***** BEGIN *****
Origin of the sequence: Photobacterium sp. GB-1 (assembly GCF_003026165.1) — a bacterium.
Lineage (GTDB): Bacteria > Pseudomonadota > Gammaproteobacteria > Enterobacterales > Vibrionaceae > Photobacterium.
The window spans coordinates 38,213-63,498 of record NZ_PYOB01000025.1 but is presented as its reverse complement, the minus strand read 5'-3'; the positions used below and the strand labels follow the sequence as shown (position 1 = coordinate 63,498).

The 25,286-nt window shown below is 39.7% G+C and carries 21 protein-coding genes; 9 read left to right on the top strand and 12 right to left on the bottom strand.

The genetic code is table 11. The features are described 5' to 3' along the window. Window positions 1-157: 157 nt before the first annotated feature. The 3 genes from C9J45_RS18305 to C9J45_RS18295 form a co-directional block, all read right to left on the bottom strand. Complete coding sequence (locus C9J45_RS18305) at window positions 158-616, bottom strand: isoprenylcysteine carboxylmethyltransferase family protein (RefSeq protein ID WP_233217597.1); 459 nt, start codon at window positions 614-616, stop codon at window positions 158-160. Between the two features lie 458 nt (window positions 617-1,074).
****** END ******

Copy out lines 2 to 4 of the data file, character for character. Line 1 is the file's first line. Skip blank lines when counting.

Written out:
Lineage (GTDB): Bacteria > Pseudomonadota > Gammaproteobacteria > Enterobacterales > Vibrionaceae > Photobacterium.
The window spans coordinates 38,213-63,498 of record NZ_PYOB01000025.1 but is presented as its reverse complement, the minus strand read 5'-3'; the positions used below and the strand labels follow the sequence as shown (position 1 = coordinate 63,498).

The 25,286-nt window shown below is 39.7% G+C and carries 21 protein-coding genes; 9 read left to right on the top strand and 12 right to left on the bottom strand.